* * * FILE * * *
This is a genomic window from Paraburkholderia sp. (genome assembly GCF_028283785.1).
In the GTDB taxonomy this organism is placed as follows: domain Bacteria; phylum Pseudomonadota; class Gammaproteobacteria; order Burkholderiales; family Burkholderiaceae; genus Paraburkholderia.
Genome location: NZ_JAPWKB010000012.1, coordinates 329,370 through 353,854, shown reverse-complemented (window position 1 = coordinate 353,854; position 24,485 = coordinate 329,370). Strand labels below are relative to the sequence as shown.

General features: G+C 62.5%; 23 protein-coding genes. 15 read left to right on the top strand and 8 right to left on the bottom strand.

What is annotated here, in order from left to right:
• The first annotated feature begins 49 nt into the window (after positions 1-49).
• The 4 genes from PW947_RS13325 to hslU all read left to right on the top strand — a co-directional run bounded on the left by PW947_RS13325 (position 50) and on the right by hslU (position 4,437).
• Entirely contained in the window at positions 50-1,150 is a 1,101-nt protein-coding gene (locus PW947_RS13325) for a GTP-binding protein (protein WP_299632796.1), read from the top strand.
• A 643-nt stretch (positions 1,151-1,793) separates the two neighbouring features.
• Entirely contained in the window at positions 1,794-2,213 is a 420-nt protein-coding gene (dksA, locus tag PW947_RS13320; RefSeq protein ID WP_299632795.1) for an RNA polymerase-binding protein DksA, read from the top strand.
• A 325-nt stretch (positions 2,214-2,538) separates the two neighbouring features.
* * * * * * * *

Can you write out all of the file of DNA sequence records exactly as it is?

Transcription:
This is a genomic window from Paraburkholderia sp. (genome assembly GCF_028283785.1).
In the GTDB taxonomy this organism is placed as follows: domain Bacteria; phylum Pseudomonadota; class Gammaproteobacteria; order Burkholderiales; family Burkholderiaceae; genus Paraburkholderia.
Genome location: NZ_JAPWKB010000012.1, coordinates 329,370 through 353,854, shown reverse-complemented (window position 1 = coordinate 353,854; position 24,485 = coordinate 329,370). Strand labels below are relative to the sequence as shown.

General features: G+C 62.5%; 23 protein-coding genes. 15 read left to right on the top strand and 8 right to left on the bottom strand.

What is annotated here, in order from left to right:
• The first annotated feature begins 49 nt into the window (after positions 1-49).
• The 4 genes from PW947_RS13325 to hslU all read left to right on the top strand — a co-directional run bounded on the left by PW947_RS13325 (position 50) and on the right by hslU (position 4,437).
• Entirely contained in the window at positions 50-1,150 is a 1,101-nt protein-coding gene (locus PW947_RS13325) for a GTP-binding protein (protein WP_299632796.1), read from the top strand.
• A 643-nt stretch (positions 1,151-1,793) separates the two neighbouring features.
• Entirely contained in the window at positions 1,794-2,213 is a 420-nt protein-coding gene (dksA, locus tag PW947_RS13320; RefSeq protein ID WP_299632795.1) for an RNA polymerase-binding protein DksA, read from the top strand.
• A 325-nt stretch (positions 2,214-2,538) separates the two neighbouring features.